The anniversary of my own ordination to the priesthood provides an occasion to offer a short post about the propers in Divine Worship: The Missal for one of the Masses for Various Necessities and Occasions designated For the Priest himself. This Mass formulary is given the additional title, in parentheses: “especially on the anniversary of ordination.” The majority of the propers for this Mass come from the Mass In Any Necessity, but the Introit, Collect, Prayer over the Offerings, and Postcommunion are proper to this formulary in Divine Worship. In the catalogue of masses in this section of the missal, this follows those For the Pope or Bishop and For the Election of the Pope.
The 2002 Missale Romanum provides three formularies for the intention of the Priest himself. The first is recommended for one with the cure of souls. The second is a generic formulary. The third is set aside for the anniversary of his ordination. None of these three formularies replicates that in the older missal. The form provided in Divine Worship follows the text of the Mass Pro seipso sacerdote from the pre-conciliar Roman Missal, with the addition of a proper Introit and the distinction of the Preface of Apostles. According to the liturgical books of 1962, this Mass formulary may not only be celebrated in its own rite, but also used as a source for commemorations on those days when a feast or some other commemoration has precedence.
In incorporating these texts in Divine Worship we find two Anglican sources used for the translations of the Latin texts. The Collect is found in, amongst other places, The Priest’s Book of Private Devotion, published by A. R. Mowbray in 1884. This collection was compiled by two Church of England clergymen, The Reverend Dr Joseph Oldknow and The Reverend Augustine David Crake. Dr Oldknow, somewhat ironically, was the author of a published sermon entitled “The Evil of Forsaking the Church of England for the Communion of Rome” in 1850, as well as an apology for Anglican orders in 1857. However he also contributed to the furtherance of catholic liturgical practice in the Church of England, establishing weekly communions and the use of Eucharistic vestments in his parish. He was also a friend of the scholar and translator, J. M. Neale. Interestingly, Oldknow’s church, Holy Trinity, Bordesley, was the centre of one of the ritual trials during the incumbency of The Reverend Richard Enraght SSC. Enraght was prosecuted by the Church Association for high church practices in 1879, and imprisoned in Warwick Prison the following year. The church itself closed in 1970. Crake, the other compiler of The Priest’s Book of Private Devotion, was ordained by Samuel Wilberforce in 1865 and edited several other important liturgical texts, seeking to draw on Catholic sources for Anglican worship.
The text of the Prayer over the Offerings and the Postcommunion in this Mass are taken from The English Missal (1933 &c). The translation given in the 1961 Frank Gavin edition of The Anglican Missal makes use of the word ‘table’ in place of ‘altar’, and so the version of these orations in The English Missal has been preserved in Divine Worship as more clearly indicative of Catholic sentiment.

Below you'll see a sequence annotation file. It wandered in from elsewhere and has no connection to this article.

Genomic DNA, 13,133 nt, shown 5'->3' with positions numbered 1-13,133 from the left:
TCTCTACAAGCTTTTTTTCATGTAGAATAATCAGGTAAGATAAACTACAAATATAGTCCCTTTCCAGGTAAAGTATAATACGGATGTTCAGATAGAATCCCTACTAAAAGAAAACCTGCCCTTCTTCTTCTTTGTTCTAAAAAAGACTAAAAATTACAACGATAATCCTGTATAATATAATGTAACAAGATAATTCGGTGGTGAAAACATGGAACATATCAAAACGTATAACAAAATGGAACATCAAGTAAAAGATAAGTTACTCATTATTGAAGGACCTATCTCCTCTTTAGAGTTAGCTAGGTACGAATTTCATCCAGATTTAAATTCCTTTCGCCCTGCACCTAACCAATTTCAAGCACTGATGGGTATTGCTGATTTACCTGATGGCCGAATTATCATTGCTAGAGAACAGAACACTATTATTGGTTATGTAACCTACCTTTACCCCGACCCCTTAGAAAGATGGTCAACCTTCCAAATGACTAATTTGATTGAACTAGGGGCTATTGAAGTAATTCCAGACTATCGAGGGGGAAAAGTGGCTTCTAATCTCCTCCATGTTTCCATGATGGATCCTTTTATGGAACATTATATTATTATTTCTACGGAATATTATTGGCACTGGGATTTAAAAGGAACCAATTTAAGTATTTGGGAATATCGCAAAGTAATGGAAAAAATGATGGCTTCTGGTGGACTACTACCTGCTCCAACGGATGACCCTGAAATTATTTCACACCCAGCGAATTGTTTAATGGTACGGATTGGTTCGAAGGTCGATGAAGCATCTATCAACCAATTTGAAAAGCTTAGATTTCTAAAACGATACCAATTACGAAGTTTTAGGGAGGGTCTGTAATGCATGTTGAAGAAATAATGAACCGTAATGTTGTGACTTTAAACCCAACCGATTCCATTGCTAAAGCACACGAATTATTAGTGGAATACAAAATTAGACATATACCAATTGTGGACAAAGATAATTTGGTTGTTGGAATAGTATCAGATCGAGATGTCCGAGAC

Two further things are noteworthy regarding this Mass. First, that the Introit given in Divine Worship, as we have said, is proper, rather than that simply taken from the common minor propers for the Mass In Any Necessity. The rubrics of this Mass seemingly permit the use of the formula of the Mass In Any Necessity, but Divine Worship does provide the Introit Spiritus Domini (Wisdom 1: 7; Psalm 68: 1), indicating a preference for this. This text points to the tradition of celebrating a Votive Mass of the Holy Ghost on Thursdays, and also at priestly ordinations celebrated at times other than ember days. The Anglican Missal states, “By local custom, the Prayer Book propers for the Conferring of Holy Orders are commonly used along with those of the Votive Mass of the Holy Ghost for Thursday, Spiritus Domini” (G 19). Thus Divine Worship links the anniversary of the priestly ordination not only with the ordination rite itself, but also with the weekly liturgical cycle as it commemorates the role of the Holy Spirit alongside the institution of the sacraments of the Most Holy Eucharist and Holy Order.
Secondly, the Preface of the Apostles is appointed to be used in Divine Worship. According to the pre-conciliar Missale Romanum, the Common Preface would be said or sung for this Mass. This distinction in Divine Worship might be seen to emphasize the apostolic origins of the priesthood, a central cause for many from Anglicanism who have sought to live out their Christian life in the full communion of the Catholic Church by means of the personal ordinariates.
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